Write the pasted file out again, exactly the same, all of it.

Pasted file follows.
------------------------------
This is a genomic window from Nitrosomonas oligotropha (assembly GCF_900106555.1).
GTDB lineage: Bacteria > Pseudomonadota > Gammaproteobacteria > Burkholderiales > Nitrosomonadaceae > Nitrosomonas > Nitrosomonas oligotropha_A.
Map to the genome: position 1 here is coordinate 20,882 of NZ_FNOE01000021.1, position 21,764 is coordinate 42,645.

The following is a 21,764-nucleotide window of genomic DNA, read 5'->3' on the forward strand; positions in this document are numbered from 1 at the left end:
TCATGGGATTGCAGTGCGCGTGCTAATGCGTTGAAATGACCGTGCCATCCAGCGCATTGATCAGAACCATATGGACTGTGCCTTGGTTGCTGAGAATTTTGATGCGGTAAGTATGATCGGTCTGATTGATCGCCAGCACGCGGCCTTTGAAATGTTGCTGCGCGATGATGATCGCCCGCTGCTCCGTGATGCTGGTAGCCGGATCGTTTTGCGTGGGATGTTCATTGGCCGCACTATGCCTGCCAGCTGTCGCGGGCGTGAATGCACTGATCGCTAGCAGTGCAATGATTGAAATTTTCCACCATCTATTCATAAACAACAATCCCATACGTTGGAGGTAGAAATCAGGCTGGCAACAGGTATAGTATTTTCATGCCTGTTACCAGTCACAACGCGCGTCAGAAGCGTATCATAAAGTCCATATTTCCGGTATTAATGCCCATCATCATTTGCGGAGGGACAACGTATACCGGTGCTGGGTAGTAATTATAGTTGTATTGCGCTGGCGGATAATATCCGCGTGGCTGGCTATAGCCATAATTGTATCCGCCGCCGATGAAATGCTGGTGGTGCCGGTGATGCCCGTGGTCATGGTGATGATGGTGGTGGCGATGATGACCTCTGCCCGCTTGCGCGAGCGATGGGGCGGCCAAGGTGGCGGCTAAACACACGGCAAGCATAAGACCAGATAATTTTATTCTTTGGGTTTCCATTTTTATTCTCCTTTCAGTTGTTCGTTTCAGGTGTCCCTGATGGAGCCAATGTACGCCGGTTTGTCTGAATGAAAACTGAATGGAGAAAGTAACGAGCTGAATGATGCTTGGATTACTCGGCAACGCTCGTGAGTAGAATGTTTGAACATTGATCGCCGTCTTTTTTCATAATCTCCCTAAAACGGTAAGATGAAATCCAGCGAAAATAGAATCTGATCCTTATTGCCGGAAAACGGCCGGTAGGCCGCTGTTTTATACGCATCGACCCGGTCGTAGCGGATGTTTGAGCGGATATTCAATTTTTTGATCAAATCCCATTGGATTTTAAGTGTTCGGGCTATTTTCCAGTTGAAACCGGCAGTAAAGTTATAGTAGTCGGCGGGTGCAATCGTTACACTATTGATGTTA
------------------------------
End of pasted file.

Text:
This is a genomic window from Nitrosomonas oligotropha (assembly GCF_900106555.1).
GTDB lineage: Bacteria > Pseudomonadota > Gammaproteobacteria > Burkholderiales > Nitrosomonadaceae > Nitrosomonas > Nitrosomonas oligotropha_A.
Map to the genome: position 1 here is coordinate 20,882 of NZ_FNOE01000021.1, position 21,764 is coordinate 42,645.

The following is a 21,764-nucleotide window of genomic DNA, read 5'->3' on the forward strand; positions in this document are numbered from 1 at the left end:
TCATGGGATTGCAGTGCGCGTGCTAATGCGTTGAAATGACCGTGCCATCCAGCGCATTGATCAGAACCATATGGACTGTGCCTTGGTTGCTGAGAATTTTGATGCGGTAAGTATGATCGGTCTGATTGATCGCCAGCACGCGGCCTTTGAAATGTTGCTGCGCGATGATGATCGCCCGCTGCTCCGTGATGCTGGTAGCCGGATCGTTTTGCGTGGGATGTTCATTGGCCGCACTATGCCTGCCAGCTGTCGCGGGCGTGAATGCACTGATCGCTAGCAGTGCAATGATTGAAATTTTCCACCATCTATTCATAAACAACAATCCCATACGTTGGAGGTAGAAATCAGGCTGGCAACAGGTATAGTATTTTCATGCCTGTTACCAGTCACAACGCGCGTCAGAAGCGTATCATAAAGTCCATATTTCCGGTATTAATGCCCATCATCATTTGCGGAGGGACAACGTATACCGGTGCTGGGTAGTAATTATAGTTGTATTGCGCTGGCGGATAATATCCGCGTGGCTGGCTATAGCCATAATTGTATCCGCCGCCGATGAAATGCTGGTGGTGCCGGTGATGCCCGTGGTCATGGTGATGATGGTGGTGGCGATGATGACCTCTGCCCGCTTGCGCGAGCGATGGGGCGGCCAAGGTGGCGGCTAAACACACGGCAAGCATAAGACCAGATAATTTTATTCTTTGGGTTTCCATTTTTATTCTCCTTTCAGTTGTTCGTTTCAGGTGTCCCTGATGGAGCCAATGTACGCCGGTTTGTCTGAATGAAAACTGAATGGAGAAAGTAACGAGCTGAATGATGCTTGGATTACTCGGCAACGCTCGTGAGTAGAATGTTTGAACATTGATCGCCGTCTTTTTTCATAATCTCCCTAAAACGGTAAGATGAAATCCAGCGAAAATAGAATCTGATCCTTATTGCCGGAAAACGGCCGGTAGGCCGCTGTTTTATACGCATCGACCCGGTCGTAGCGGATGTTTGAGCGGATATTCAATTTTTTGATCAAATCCCATTGGATTTTAAGTGTTCGGGCTATTTTCCAGTTGAAACCGGCAGTAAAGTTATAGTAGTCGGCGGGTGCAATCGTTACACTATTGATGTTA